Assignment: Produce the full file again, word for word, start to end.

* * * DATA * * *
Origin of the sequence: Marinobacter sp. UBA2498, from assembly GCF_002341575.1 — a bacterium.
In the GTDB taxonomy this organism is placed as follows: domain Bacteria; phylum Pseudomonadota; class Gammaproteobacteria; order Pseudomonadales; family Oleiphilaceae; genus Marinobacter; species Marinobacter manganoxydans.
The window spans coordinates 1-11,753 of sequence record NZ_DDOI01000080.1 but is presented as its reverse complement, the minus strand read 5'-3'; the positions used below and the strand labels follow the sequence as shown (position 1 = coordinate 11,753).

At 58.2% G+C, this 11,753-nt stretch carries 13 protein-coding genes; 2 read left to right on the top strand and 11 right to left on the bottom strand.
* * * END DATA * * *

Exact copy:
Origin of the sequence: Marinobacter sp. UBA2498, from assembly GCF_002341575.1 — a bacterium.
In the GTDB taxonomy this organism is placed as follows: domain Bacteria; phylum Pseudomonadota; class Gammaproteobacteria; order Pseudomonadales; family Oleiphilaceae; genus Marinobacter; species Marinobacter manganoxydans.
The window spans coordinates 1-11,753 of sequence record NZ_DDOI01000080.1 but is presented as its reverse complement, the minus strand read 5'-3'; the positions used below and the strand labels follow the sequence as shown (position 1 = coordinate 11,753).

At 58.2% G+C, this 11,753-nt stretch carries 13 protein-coding genes; 2 read left to right on the top strand and 11 right to left on the bottom strand.